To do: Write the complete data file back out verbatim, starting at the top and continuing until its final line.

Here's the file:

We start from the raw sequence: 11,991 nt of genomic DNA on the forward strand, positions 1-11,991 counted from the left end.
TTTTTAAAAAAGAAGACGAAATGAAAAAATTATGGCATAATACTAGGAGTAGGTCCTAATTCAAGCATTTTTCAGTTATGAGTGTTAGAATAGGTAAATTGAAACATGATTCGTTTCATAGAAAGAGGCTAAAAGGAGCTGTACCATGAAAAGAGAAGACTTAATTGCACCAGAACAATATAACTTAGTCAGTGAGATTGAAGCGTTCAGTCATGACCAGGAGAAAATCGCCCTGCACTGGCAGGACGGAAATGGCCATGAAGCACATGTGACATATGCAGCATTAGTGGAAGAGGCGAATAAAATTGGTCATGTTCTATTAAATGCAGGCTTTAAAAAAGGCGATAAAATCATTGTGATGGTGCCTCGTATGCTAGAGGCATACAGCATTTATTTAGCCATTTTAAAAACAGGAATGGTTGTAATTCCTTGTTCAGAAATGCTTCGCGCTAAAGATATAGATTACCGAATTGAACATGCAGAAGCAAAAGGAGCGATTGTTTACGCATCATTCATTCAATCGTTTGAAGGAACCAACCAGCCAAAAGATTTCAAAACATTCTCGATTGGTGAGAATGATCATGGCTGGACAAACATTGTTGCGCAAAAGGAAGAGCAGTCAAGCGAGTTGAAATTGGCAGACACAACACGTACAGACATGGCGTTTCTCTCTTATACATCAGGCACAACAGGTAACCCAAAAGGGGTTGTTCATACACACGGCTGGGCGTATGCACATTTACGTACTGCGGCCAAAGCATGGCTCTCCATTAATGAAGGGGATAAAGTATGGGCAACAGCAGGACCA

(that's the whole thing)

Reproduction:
We start from the raw sequence: 11,991 nt of genomic DNA on the forward strand, positions 1-11,991 counted from the left end.
TTTTTAAAAAAGAAGACGAAATGAAAAAATTATGGCATAATACTAGGAGTAGGTCCTAATTCAAGCATTTTTCAGTTATGAGTGTTAGAATAGGTAAATTGAAACATGATTCGTTTCATAGAAAGAGGCTAAAAGGAGCTGTACCATGAAAAGAGAAGACTTAATTGCACCAGAACAATATAACTTAGTCAGTGAGATTGAAGCGTTCAGTCATGACCAGGAGAAAATCGCCCTGCACTGGCAGGACGGAAATGGCCATGAAGCACATGTGACATATGCAGCATTAGTGGAAGAGGCGAATAAAATTGGTCATGTTCTATTAAATGCAGGCTTTAAAAAAGGCGATAAAATCATTGTGATGGTGCCTCGTATGCTAGAGGCATACAGCATTTATTTAGCCATTTTAAAAACAGGAATGGTTGTAATTCCTTGTTCAGAAATGCTTCGCGCTAAAGATATAGATTACCGAATTGAACATGCAGAAGCAAAAGGAGCGATTGTTTACGCATCATTCATTCAATCGTTTGAAGGAACCAACCAGCCAAAAGATTTCAAAACATTCTCGATTGGTGAGAATGATCATGGCTGGACAAACATTGTTGCGCAAAAGGAAGAGCAGTCAAGCGAGTTGAAATTGGCAGACACAACACGTACAGACATGGCGTTTCTCTCTTATACATCAGGCACAACAGGTAACCCAAAAGGGGTTGTTCATACACACGGCTGGGCGTATGCACATTTACGTACTGCGGCCAAAGCATGGCTCTCCATTAATGAAGGGGATAAAGTATGGGCAACAGCAGGACCA